“Financial (not real) engineering wreaked havoc with our financial system during the past three decades. Rather than acting as a catalyst to enable productive endeavors, finance metastasized into a machine that simply transferred enormous wealth while adding little value to society.”
The aforementioned is an excerpt from my piece two months ago entitled “A FIRST Lesson in Why Gold Can Hit $4,000.”
The prescient quotation cited below was delivered recently to the American Bankers Association Government Relations Summit in Washington, D.C., by Federal Deposit Insurance Corporation (FDIC) Chairwoman Sheila C. Bair.
“First, I would like to propose to you a radical-sounding notion. And it is that increasing the size and profitability of the financial services industry is not – and should not be – the main goal of our national economic policy. But, in policy terms, the success of the financial sector is not an end in itself, but a means to an end – which is to support the vitality of the real economy and the livelihood of the American people. What really matters to the life of our nation is enabling entrepreneurs to build new businesses that create more well-paying jobs, and enabling families to put a roof over their heads and educate their children.”
Bair goes on to say: “In our national economic life, your contribution as bankers, and ours as regulators, can only be measured against this yardstick. And let’s be completely honest – in the period that led up to the financial crisis we did not get the job done. [emphasis mine] FDIC-insured institutions booked record earnings in each of the first six years of the last decade."
But in the recession that followed, the U.S. economy lost over 8-and-a-half million jobs, of which only about 1.2 million have been regained in the recovery. There are almost two million fewer private-sector jobs in this country today than there were in December 1999, 11 years ago.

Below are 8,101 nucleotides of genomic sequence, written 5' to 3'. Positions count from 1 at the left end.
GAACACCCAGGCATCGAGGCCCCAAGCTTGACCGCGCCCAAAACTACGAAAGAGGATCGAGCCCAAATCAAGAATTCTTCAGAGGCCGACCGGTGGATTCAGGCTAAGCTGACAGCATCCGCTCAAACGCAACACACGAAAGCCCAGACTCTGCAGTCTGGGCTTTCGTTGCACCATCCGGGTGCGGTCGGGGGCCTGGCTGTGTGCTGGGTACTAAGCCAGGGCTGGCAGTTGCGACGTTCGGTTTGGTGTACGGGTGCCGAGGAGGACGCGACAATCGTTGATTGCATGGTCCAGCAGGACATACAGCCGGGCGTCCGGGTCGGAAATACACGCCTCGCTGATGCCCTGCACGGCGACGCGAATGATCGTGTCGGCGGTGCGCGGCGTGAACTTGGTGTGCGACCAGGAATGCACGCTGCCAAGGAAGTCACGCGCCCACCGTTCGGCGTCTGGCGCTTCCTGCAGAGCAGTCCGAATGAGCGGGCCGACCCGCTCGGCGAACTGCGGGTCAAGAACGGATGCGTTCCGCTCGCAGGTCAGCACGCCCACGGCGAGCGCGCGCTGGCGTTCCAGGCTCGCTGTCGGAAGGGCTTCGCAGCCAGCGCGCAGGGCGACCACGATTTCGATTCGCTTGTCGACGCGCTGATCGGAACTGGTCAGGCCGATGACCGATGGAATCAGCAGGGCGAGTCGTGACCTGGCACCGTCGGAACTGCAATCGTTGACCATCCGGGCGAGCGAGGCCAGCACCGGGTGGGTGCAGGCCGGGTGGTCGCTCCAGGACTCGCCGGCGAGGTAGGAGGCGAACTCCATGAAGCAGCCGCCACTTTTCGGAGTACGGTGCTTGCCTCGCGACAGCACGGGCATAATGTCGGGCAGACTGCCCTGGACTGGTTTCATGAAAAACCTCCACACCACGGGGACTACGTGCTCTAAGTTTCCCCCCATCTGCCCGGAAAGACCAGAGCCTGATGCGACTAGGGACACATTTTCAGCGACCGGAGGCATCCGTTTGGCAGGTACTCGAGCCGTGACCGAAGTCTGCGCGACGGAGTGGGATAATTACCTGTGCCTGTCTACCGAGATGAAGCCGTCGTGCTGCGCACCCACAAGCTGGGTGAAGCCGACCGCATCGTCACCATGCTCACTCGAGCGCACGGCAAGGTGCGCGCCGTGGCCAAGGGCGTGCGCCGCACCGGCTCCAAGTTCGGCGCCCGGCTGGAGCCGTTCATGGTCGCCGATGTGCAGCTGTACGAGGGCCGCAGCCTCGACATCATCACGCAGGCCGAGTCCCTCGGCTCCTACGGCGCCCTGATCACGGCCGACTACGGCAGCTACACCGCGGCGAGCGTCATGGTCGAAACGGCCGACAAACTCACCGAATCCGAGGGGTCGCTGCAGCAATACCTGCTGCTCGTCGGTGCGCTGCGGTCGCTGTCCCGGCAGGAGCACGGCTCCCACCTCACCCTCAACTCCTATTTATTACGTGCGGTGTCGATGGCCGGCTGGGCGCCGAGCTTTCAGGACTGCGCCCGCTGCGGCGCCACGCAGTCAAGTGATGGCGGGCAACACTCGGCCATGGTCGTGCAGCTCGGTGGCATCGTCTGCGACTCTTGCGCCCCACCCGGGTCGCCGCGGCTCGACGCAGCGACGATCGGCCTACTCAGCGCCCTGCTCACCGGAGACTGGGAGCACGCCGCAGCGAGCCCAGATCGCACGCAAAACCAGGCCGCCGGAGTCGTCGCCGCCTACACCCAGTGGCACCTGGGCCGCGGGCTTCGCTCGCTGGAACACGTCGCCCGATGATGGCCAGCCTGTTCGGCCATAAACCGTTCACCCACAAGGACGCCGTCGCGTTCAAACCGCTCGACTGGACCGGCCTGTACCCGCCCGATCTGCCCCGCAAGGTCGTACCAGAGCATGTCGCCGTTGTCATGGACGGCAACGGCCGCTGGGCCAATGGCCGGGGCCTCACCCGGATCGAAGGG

More than 9 million residential mortgages have entered foreclosure in the past four years, and the backlog of seriously past due mortgages stands at more than 2.5 million.
The lesson for policymakers is that having a profitable banking industry, even for years at a time, is not sufficient on its own to support the long-term credit needs of the U.S. economy. Instead, the industry also needs to be stable, and its earnings must be sustainable over the long term. This, quite simply, is why regulatory changes must be made.”
Mortgage loan originators lacked “appropriate oversight or controls,” and industry associations expressed strong reservations concerning FDIC guidance years before the financial crisis erupted, said Bair.
In 2006, the FDIC warned of an excess proportion of commercial real estate within the real estate portfolios of banks. Responses from trade organizations at the time included the following: “new guidance was not needed and would only increase regulatory burden," "industry practices had vastly improved since the last real estate downturn," and "high levels of commercial real estate lending were necessary in order for small and midsized institutions to effectively compete against larger institutions.”
In 2007, the FDIC issued guidance on the handling of non-traditional mortgages. Industry officials believed these measures ‘“overstate[d] the risk of these mortgage products,” and that it would stifle innovation and restrict access to credit.”
Subsequently, the FDIC extended the guidance to hybrid adjustable-rate mortgages, which represented 85 percent of all subprime mortgages at that time.
In response, the FDIC “received a letter co-signed by nine industry trade associations expressing '“strong concerns”' and saying that '“imposing new underwriting requirements risks denying many borrowers the opportunity for homeownership or needed credit options.”’
“We need to stand together on the principle that prudential standards are essential to protect the competitive position of responsible players from the excesses of the high-fliers,” said Bair.
Unfortunately, industry leaders continue to articulate positions anathema to these prudential standards and principles.
The following comment was submitted when the Deposit Insurance Fund was negative $8 billion: ‘“it is best to err on the side of collecting less, not more, from the industry.”’
Additional public statements contend '“stronger capital requirements or risk retention in securitization will stifle lending and douse the recovery.”
The financial industry seems predisposed toward creating the same underlying scenarios that caused the financial cataclysm.
This is unacceptable.
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